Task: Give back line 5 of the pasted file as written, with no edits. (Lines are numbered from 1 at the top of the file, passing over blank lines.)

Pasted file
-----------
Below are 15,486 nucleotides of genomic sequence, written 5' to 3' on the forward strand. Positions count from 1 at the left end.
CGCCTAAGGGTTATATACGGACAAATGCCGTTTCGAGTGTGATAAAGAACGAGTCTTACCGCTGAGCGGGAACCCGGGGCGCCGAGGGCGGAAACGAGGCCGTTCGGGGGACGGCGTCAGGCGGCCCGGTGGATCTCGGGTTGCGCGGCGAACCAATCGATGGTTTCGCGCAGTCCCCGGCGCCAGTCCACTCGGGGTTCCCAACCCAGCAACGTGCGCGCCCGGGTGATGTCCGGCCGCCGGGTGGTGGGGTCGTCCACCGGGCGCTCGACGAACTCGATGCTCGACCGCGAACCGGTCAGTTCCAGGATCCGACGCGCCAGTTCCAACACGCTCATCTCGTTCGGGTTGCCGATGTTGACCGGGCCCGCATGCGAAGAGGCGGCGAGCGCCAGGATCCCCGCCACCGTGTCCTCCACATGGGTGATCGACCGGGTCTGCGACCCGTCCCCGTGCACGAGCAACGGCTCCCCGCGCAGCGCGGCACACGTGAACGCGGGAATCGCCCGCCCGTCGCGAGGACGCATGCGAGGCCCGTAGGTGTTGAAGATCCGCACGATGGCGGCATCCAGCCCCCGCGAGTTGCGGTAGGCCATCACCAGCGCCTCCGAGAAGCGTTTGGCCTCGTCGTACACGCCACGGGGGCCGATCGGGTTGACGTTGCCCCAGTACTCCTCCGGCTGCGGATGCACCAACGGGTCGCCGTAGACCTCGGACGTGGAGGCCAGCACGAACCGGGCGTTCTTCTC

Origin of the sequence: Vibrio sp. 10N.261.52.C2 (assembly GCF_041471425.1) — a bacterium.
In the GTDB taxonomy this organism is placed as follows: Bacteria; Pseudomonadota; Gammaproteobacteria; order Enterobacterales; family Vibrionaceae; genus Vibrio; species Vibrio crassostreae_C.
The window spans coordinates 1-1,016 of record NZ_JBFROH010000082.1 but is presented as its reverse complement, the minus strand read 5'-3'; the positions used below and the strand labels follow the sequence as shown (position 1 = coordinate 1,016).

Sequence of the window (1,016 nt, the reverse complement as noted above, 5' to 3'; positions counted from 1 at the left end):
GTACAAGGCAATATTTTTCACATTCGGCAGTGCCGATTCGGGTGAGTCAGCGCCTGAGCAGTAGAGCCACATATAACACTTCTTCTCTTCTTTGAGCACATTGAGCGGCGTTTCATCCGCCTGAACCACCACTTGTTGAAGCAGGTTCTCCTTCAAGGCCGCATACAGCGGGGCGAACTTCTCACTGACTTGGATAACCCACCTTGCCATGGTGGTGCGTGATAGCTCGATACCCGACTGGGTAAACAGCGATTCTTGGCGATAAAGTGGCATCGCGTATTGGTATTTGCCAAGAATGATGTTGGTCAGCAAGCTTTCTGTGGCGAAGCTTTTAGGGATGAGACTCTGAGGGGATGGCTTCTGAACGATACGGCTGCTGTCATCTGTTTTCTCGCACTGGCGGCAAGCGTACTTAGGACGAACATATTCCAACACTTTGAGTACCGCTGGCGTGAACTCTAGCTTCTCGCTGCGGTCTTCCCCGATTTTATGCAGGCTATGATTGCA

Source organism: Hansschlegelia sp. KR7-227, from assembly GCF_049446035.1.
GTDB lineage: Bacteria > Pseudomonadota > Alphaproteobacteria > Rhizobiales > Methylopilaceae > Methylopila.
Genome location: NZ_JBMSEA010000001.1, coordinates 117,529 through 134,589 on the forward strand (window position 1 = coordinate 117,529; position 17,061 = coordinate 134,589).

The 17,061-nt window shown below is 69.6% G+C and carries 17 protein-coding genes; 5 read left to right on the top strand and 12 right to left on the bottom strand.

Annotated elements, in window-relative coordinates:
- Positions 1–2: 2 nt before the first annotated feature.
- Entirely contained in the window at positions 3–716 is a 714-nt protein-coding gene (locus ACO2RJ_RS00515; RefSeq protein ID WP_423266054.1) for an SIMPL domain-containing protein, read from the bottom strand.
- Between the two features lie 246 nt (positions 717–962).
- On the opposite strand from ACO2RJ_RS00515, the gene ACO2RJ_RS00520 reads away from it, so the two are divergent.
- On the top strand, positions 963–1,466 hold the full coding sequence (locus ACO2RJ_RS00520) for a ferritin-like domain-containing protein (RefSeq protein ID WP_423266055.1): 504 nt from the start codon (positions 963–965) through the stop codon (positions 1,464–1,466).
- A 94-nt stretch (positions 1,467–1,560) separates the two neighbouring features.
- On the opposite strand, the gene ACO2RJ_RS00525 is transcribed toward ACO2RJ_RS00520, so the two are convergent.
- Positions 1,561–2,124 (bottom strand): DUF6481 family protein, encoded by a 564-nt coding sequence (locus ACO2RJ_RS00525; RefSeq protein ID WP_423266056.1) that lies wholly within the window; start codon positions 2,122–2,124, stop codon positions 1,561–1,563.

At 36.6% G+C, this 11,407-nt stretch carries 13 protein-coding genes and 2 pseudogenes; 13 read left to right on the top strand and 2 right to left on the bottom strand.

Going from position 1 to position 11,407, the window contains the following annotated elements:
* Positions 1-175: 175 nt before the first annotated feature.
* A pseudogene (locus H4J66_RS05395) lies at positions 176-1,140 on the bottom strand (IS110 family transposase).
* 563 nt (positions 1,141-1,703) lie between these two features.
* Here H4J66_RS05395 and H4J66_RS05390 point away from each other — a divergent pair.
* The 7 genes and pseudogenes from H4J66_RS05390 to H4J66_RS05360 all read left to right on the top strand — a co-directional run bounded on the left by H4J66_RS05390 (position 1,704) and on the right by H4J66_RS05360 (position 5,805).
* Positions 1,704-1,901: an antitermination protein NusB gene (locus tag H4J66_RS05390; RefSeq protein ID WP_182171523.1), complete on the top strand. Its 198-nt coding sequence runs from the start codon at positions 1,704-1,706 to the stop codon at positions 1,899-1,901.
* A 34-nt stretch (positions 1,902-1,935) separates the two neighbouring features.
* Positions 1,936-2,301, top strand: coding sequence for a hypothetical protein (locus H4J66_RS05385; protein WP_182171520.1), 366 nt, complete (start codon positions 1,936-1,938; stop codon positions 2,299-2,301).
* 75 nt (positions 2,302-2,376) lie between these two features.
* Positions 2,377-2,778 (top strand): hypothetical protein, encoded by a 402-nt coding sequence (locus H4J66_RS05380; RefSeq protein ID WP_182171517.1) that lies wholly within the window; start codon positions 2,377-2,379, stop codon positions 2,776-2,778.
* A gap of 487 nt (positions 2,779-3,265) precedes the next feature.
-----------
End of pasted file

The window spans coordinates 1-1,016 of record NZ_JBFROH010000082.1 but is presented as its reverse complement, the minus strand read 5'-3'; the positions used below and the strand labels follow the sequence as shown (position 1 = coordinate 1,016).